What Is Base Oil?

by Wendy Travolta ; Updated September 28, 2017

Most people tend to associate aromatherapy with scented essential oils like lavender, eucalyptus or grapefruit. However, base oils are just as "essential" to the practice, used to dilute potent oils that would otherwise irritate sensitive skin.

Benefits

Concentrated essential oils can cause itching, burning and redness when applied to unprotected skin. Neutral, mostly fragrance-free base oils reduce the intensity of essential oils without compromising their healing properties.

Types

Also known as "carrier" oils, base oils are typically cold-pressed from the seeds, nuts, and leaves of plants. The most popular include olive, jojoba, safflower, coconut and almond oils.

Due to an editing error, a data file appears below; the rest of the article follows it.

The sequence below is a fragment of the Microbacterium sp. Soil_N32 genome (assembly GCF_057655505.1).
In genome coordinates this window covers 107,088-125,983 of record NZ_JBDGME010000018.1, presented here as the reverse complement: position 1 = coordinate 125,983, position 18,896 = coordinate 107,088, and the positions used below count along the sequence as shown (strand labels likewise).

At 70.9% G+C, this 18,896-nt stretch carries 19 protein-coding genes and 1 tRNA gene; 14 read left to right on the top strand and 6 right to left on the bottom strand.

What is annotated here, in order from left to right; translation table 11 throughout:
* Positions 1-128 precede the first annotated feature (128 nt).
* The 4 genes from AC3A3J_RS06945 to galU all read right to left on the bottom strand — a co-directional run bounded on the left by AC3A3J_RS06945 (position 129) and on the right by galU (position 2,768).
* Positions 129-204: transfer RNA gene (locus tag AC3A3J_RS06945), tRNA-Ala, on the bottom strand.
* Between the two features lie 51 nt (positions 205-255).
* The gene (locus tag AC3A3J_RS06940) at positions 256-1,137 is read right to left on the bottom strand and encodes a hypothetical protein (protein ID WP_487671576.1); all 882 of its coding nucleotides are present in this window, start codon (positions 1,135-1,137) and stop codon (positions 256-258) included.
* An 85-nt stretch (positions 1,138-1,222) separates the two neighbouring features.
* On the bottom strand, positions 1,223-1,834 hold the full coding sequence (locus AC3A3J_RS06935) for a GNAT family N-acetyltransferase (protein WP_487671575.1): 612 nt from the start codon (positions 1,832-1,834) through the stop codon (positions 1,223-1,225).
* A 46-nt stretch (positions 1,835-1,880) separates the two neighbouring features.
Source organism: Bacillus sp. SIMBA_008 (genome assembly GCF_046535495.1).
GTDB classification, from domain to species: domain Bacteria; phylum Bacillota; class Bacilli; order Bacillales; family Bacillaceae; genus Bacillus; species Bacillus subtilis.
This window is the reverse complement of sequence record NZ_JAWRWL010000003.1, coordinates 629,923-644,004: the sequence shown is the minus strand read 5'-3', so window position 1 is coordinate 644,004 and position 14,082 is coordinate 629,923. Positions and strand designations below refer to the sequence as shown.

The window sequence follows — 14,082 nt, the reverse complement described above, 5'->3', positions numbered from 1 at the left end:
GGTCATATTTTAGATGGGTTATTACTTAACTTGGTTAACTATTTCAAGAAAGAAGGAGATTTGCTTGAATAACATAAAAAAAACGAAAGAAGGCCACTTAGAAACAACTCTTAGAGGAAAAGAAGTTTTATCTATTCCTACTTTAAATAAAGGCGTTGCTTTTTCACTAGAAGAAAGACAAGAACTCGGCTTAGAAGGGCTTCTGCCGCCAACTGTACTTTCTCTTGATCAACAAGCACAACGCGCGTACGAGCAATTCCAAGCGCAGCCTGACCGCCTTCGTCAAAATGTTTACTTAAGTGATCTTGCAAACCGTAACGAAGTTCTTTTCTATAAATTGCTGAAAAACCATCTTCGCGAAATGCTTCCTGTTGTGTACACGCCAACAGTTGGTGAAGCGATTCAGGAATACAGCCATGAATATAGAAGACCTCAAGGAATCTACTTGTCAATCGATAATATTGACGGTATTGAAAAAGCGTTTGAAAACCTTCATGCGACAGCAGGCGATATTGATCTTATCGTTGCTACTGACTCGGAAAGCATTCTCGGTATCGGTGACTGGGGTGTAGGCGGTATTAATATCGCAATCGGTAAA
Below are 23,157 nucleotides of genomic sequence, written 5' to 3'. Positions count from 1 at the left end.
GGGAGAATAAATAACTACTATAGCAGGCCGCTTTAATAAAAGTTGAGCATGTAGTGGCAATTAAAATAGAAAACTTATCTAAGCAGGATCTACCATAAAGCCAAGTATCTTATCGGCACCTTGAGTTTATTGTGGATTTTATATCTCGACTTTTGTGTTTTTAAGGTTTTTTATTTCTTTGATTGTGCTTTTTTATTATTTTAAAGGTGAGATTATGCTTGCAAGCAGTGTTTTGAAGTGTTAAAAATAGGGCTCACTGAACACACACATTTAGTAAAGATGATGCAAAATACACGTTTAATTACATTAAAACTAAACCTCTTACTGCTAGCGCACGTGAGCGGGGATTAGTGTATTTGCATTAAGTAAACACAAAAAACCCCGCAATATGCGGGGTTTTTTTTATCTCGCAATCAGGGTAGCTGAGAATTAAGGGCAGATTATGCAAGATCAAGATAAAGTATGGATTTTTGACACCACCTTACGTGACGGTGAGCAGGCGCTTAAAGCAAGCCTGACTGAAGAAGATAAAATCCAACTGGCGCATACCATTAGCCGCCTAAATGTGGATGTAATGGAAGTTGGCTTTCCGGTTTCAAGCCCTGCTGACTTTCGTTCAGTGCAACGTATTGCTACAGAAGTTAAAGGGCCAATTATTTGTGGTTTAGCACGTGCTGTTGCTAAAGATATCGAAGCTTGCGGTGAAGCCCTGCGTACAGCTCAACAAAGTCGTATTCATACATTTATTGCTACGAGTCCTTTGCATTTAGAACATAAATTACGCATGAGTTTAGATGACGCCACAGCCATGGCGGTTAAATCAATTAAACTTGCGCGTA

Features

As the foundation for many commercial aromatherapy blends and massage oils, base oils provide a cost-effective way to cover a large area of skin with a relatively small amount of essential oil. Common oils like olive or canola can be found in grocery stores; check health food stores or on-line vendors for more exotic varieties.

Use

Standard homemade aromatherapy blends combine up to ten drops of essential oil per 20 milliliters of base oil. The ratio of essential oil to base oil varies depending on the oils involved.

Allergies

Adverse reactions to base oils are atypical. Those with nut allergies should avoid nut-based carrier oils, including peanut, walnut, almond and hazelnut.

About the Author

Based in New Jersey, Wendy Travolta has been working as a professional freelance writer since October 2009. Her areas of expertise include holistic health and wellness, natural beauty and fashion.